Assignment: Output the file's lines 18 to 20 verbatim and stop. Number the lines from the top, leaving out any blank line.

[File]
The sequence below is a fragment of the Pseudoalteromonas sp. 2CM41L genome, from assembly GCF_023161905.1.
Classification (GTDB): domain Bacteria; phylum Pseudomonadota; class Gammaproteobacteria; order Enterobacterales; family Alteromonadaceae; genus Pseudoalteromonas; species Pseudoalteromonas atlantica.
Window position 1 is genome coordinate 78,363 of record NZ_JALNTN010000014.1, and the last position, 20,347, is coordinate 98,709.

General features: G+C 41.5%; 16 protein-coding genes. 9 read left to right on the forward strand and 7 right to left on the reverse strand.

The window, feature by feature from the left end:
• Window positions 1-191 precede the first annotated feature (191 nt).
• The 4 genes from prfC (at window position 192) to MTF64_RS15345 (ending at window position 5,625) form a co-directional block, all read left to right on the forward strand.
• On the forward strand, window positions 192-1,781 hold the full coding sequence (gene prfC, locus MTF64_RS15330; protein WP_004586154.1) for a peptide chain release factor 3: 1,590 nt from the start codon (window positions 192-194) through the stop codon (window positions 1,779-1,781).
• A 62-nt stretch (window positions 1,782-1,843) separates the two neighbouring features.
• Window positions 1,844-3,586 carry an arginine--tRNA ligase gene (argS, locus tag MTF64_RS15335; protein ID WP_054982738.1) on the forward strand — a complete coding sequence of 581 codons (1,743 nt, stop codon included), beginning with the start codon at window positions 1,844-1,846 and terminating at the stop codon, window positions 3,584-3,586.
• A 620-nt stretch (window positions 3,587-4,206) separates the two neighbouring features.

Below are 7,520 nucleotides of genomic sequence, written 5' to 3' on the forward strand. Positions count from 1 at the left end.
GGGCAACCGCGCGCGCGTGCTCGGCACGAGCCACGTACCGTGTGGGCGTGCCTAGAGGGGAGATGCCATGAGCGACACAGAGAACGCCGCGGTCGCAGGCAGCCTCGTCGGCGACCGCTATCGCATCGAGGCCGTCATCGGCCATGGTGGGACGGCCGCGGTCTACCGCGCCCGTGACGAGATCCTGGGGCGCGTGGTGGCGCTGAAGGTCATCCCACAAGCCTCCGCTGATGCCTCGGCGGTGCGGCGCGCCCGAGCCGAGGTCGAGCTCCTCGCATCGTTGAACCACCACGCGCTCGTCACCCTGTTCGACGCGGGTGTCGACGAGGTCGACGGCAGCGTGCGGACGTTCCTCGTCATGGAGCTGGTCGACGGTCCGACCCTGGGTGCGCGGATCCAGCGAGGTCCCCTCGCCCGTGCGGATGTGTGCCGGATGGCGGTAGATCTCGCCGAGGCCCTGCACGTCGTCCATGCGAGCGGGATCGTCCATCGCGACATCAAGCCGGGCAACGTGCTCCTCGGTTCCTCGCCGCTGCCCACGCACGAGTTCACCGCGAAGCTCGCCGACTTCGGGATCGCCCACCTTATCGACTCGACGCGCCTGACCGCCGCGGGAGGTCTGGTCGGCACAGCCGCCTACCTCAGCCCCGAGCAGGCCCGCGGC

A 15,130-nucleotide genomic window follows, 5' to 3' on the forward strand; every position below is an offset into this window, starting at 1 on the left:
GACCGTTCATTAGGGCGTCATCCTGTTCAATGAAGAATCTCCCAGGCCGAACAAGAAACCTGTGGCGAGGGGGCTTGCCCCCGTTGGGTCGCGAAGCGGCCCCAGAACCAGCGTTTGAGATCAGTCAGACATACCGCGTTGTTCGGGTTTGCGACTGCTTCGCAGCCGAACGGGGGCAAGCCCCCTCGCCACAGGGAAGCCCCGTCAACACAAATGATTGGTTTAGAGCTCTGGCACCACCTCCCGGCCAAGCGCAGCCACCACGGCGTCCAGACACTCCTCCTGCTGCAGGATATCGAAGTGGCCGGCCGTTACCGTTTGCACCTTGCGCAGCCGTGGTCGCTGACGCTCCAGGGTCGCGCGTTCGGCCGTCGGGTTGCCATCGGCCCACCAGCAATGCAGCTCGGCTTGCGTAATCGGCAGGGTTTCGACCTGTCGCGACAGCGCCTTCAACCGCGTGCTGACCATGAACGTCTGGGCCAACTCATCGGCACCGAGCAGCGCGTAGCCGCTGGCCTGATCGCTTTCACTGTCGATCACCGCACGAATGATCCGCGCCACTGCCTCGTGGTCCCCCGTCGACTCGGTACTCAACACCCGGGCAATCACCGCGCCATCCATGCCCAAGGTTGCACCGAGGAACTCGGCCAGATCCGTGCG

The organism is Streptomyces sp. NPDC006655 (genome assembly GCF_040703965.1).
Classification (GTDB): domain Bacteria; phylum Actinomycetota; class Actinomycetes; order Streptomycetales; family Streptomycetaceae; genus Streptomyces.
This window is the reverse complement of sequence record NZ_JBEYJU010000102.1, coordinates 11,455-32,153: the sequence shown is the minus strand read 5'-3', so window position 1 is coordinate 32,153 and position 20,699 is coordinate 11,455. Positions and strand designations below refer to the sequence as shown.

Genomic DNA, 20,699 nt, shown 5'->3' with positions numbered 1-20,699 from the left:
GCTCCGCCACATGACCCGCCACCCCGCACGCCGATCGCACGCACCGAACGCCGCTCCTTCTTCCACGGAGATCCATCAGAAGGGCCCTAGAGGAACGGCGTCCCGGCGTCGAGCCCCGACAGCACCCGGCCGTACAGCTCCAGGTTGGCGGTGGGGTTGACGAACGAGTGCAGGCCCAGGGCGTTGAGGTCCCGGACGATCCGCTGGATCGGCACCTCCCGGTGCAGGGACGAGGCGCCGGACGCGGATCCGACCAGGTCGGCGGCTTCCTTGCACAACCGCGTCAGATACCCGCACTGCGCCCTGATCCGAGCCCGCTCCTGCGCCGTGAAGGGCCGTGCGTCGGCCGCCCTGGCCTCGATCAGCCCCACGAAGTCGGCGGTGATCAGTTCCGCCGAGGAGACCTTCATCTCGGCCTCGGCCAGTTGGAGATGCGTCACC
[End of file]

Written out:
This window is the reverse complement of sequence record NZ_JBEYJU010000102.1, coordinates 11,455-32,153: the sequence shown is the minus strand read 5'-3', so window position 1 is coordinate 32,153 and position 20,699 is coordinate 11,455. Positions and strand designations below refer to the sequence as shown.

Genomic DNA, 20,699 nt, shown 5'->3' with positions numbered 1-20,699 from the left:
GCTCCGCCACATGACCCGCCACCCCGCACGCCGATCGCACGCACCGAACGCCGCTCCTTCTTCCACGGAGATCCATCAGAAGGGCCCTAGAGGAACGGCGTCCCGGCGTCGAGCCCCGACAGCACCCGGCCGTACAGCTCCAGGTTGGCGGTGGGGTTGACGAACGAGTGCAGGCCCAGGGCGTTGAGGTCCCGGACGATCCGCTGGATCGGCACCTCCCGGTGCAGGGACGAGGCGCCGGACGCGGATCCGACCAGGTCGGCGGCTTCCTTGCACAACCGCGTCAGATACCCGCACTGCGCCCTGATCCGAGCCCGCTCCTGCGCCGTGAAGGGCCGTGCGTCGGCCGCCCTGGCCTCGATCAGCCCCACGAAGTCGGCGGTGATCAGTTCCGCCGAGGAGACCTTCATCTCGGCCTCGGCCAGTTGGAGATGCGTCACC